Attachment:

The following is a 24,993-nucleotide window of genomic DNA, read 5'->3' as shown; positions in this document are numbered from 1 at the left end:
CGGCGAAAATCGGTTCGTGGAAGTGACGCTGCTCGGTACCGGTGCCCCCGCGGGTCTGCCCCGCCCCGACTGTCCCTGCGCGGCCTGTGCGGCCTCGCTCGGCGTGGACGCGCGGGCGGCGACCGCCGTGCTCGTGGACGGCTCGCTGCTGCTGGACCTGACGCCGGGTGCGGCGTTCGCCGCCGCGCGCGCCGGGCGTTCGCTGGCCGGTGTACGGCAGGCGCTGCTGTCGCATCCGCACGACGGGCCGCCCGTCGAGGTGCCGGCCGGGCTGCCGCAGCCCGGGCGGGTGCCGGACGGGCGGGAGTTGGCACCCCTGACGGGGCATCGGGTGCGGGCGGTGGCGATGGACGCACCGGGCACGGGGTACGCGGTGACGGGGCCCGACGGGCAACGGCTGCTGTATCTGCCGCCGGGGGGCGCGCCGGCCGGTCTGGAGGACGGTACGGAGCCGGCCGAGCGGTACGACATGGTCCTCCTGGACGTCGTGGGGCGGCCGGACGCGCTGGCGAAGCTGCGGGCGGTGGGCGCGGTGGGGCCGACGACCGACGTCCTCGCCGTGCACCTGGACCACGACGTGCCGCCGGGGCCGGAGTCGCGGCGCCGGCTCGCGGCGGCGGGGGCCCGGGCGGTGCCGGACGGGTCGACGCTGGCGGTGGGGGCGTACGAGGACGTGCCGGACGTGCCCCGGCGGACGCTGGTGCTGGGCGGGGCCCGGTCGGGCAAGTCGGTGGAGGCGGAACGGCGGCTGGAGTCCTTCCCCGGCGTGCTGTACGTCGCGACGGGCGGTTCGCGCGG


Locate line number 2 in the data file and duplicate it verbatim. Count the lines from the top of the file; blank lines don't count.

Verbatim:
CGGCGAAAATCGGTTCGTGGAAGTGACGCTGCTCGGTACCGGTGCCCCCGCGGGTCTGCCCCGCCCCGACTGTCCCTGCGCGGCCTGTGCGGCCTCGCTCGGCGTGGACGCGCGGGCGGCGACCGCCGTGCTCGTGGACGGCTCGCTGCTGCTGGACCTGACGCCGGGTGCGGCGTTCGCCGCCGCGCGCGCCGGGCGTTCGCTGGCCGGTGTACGGCAGGCGCTGCTGTCGCATCCGCACGACGGGCCGCCCGTCGAGGTGCCGGCCGGGCTGCCGCAGCCCGGGCGGGTGCCGGACGGGCGGGAGTTGGCACCCCTGACGGGGCATCGGGTGCGGGCGGTGGCGATGGACGCACCGGGCACGGGGTACGCGGTGACGGGGCCCGACGGGCAACGGCTGCTGTATCTGCCGCCGGGGGGCGCGCCGGCCGGTCTGGAGGACGGTACGGAGCCGGCCGAGCGGTACGACATGGTCCTCCTGGACGTCGTGGGGCGGCCGGACGCGCTGGCGAAGCTGCGGGCGGTGGGCGCGGTGGGGCCGACGACCGACGTCCTCGCCGTGCACCTGGACCACGACGTGCCGCCGGGGCCGGAGTCGCGGCGCCGGCTCGCGGCGGCGGGGGCCCGGGCGGTGCCGGACGGGTCGACGCTGGCGGTGGGGGCGTACGAGGACGTGCCGGACGTGCCCCGGCGGACGCTGGTGCTGGGCGGGGCCCGGTCGGGCAAGTCGGTGGAGGCGGAACGGCGGCTGGAGTCCTTCCCCGGCGTGCTGTACGTCGCGACGGGCGGTTCGCGCGG